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Dr Frances Corner, Head of College, London College of Fashion:

“It is very positive to see how the Strategy Paper outlines a number of clear measures to underpin the work of the Creative Economy Programme in securing the future for the UK creative and cultural industries. From the fashion perspective I welcome in particular a number of initiatives. These include underpinning the showcasing work of London Fashion Week, which is so critical in bringing British fashion design talent to the world and meeting the very real  needs of the UK  fashion industry for high quality sample production through the establishment of a high fashion production hub. Both of these will be significant developments in helping to position the uniquely creative UK fashion sector in what is an increasingly competitive global industry.”

Ivan Dunleavy, Chief Executive, Pinewood Shepperton plc:

“We welcome the Government’s increasing focus on the cultural and economic contribution of the creative industries and Britain's role as a creative hub."

David Kester, Chief Executive UK Design Council:

“The brilliant thing about publishing a strategy for the creative economy is that it recognises how hugely important creativity is to national success.  We can sometimes take for granted that we live in an open society which allows creativity to flourish in our young people and across many diverse professions, such as design, film and music.  The creative industries are the engine room of a modern economy built on ideas and knowledge.  There couldn’t be a better era to invest in some targeted measures that will protect their development in the long term”

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Key Facts About the UK Creative Industries

Economic Estimates

  • The Creative Industries accounted for £60 billion, or 7.3per cent of Gross Value Added (GVA) in 2005.
  • The Creative Industries grew by an average of 6per cent per annum between 1997 and 2005, which is twice as fast as the rest of the economy.
  • In 2006, creative employment totalled 1.9 million jobs. This comprised just over 1.1 million jobs in the Creative Industries and almost 800,000 further creative jobs within businesses outside these industries.
  • Total creative employment increased from 1.6m in 1997 to 1.9m in 2006, an average growth rate of 2per cent per annum, compared to 1per cent for the whole of the economy over this period.
  • Exports of services by the Creative Industries totalled £14.6 billion in 2005, which equates to 4.5per cent of all goods and services exported.

Industry Structure

  • The largest 200 creative industry firms account for 50per cent of total turnover, though concentration ratios vary considerably by sector.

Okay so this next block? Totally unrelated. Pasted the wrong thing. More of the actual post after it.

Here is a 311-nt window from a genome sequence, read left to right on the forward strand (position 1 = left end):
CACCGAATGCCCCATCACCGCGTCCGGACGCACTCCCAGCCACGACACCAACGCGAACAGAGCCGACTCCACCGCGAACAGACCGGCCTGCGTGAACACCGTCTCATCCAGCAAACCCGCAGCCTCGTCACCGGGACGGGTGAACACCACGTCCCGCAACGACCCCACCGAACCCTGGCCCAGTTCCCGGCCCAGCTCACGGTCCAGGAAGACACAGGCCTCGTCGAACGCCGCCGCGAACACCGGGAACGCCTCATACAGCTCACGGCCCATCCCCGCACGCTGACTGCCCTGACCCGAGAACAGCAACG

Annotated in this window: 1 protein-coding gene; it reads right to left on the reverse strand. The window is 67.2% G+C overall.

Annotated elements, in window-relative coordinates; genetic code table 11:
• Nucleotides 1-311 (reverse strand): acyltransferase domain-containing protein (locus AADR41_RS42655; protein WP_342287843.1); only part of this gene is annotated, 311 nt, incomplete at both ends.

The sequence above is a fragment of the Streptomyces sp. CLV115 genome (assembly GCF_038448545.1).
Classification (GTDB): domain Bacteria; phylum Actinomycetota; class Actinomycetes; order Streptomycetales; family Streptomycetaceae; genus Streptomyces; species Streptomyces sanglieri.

• Foreign owned firms account for 20per cent of employment and 28per cent of turnover.

Productivity Drivers

  • Creative industry firms are highly innovative, with 78per cent of firms classed as “innovation active”. Creative industry firms are also more likely than the average firm to use “wider innovation” and innovative products account for a greater share of their turnover.
  • The creative industries workforce is highly qualified with 49per cent of employees having at least a degree level qualification, compared to an economy wide average of 31per cent.

Growth Analysis

  • Between 1995 and 2005 start-up companies accounted for 48per cent of turnover growth, most of which occurred in their first year. Creative industry companies appear to grow slowly in the years after they start-up.
  • Software and computer games comprise the biggest sector and contribute most to growth, accounting for over 50per cent of turnover growth between 1995 and 2005.

International Comparisons

International comparisons of the creative industries are very difficult but most studies put the UK at or near the top. In 2006 the OECD found that the creative industries accounted for a greater share of GDP in the UK than in Canada, the USA, Australia or France.

  • the creative industries have grown from 5.5per cent in 1997 to 7.3per cent by the latest estimates (which are for 2005 - due to a time lag for all industry statistics.  It's also worth noting is that much of this growth occurred in the late 1990s and early 00s - in more recent years it's been broadly level).
  • a good comparator-sector is construction which was 6per cent by latest estimates 
  • the importance of the creative industries and their potentially increasing importance for the future could be illustrated by reference to their growth rates (6per cent pa on average, twice that of the whole economy) and the UK being 'at the vanguard of the world's creative industries'.  For example, most studies rank the UK at or near the top of the creative industries' share of the economy, for instance the OECD put the UK's above USA, Canada, France and Australia in a 2006 study.